Haymarket Memorial Inscription: The day will come when our silence will be more powerful than the voices you are throttling today
The date was chosen for International Workers' Day by the Second International to commemorate the Haymarket affair, which occurred in Chicago on 4 May 1886. This Day has its origins in the labour union movement, specifically the eight-hour day movement, which advocated eight hours for work, eight hours for recreation, and eight hours for rest.
The Haymarket affair (also known as the Haymarket massacre or Haymarket riot) was the aftermath of a bombing that took place at a labour demonstration on Tuesday May 4, 1886, at Haymarket Square in Chicago. It began as a peaceful rally in support of workers striking for an eight-hour day and in reaction to the killing of several workers the previous day by the police. An unknown person threw a dynamite bomb at police as they acted to disperse the public meeting. The bomb blast and ensuing gunfire resulted in the deaths of seven police officers and at least four civilians; scores of others were wounded.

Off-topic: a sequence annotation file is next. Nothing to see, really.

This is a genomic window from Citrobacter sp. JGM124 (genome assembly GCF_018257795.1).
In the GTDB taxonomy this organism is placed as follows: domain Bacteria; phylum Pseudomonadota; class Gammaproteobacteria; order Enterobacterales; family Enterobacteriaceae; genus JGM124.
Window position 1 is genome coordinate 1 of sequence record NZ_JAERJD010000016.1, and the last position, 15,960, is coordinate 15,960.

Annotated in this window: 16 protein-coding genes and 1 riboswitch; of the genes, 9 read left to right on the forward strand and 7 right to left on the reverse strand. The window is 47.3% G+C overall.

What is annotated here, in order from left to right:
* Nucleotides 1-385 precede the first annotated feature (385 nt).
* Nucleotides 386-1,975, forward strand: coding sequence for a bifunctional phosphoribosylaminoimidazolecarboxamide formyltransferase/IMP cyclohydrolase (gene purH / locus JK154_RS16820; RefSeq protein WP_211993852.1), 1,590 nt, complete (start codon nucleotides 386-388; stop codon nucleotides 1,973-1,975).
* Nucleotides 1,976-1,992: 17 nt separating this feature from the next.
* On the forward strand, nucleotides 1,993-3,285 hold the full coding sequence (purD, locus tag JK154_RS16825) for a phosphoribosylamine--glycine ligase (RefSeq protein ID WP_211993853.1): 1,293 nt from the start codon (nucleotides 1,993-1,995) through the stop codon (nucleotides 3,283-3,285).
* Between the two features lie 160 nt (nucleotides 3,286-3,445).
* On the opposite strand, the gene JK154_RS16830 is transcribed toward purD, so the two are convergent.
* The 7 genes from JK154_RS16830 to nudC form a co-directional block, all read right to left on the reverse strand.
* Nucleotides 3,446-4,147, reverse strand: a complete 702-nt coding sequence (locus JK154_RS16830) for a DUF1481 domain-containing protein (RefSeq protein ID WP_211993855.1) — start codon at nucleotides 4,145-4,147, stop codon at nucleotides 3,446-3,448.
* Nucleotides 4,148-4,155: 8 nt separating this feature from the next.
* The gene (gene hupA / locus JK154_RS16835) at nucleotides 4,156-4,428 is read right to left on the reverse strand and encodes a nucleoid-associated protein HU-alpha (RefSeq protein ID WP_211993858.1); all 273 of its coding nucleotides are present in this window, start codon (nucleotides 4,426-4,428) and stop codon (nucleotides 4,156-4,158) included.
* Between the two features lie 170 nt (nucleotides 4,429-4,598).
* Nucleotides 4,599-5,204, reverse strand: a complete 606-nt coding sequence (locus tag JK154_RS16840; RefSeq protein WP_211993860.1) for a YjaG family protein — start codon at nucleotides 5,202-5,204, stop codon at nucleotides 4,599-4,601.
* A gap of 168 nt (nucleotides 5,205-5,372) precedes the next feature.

In the internationally publicised legal proceedings that followed, eight anarchists were convicted of conspiracy. The evidence was that one of the defendants may have built the bomb, but none of those on trial had thrown it. Seven were sentenced to death and one to a term of 15 years in prison. The death sentences of two of the defendants were commuted by Illinois governor Richard J. Oglesby to terms of life in prison, and another committed suicide in jail rather than face the gallows. The other four were hanged on November 11, 1887. In 1893, Illinois' new governor John Peter Altgeld pardoned the remaining defendants and criticized the trial.
The Haymarket affair is generally considered significant as the origin of international May Day observances for workers. The site of the incident was designated a Chicago Landmark in 1992 and a public sculpture was dedicated there in 2004. In addition, the Haymarket Martyrs' Monument at the defendants' burial site in nearby Forest Park was designated a National Historic Landmark in 1997.
More here: http://en.wikipedia.org/wiki/Haymarket_affair
Haymarket Memorial Inscription:
The day will come when our silence will be more powerful than the voices you are throttling today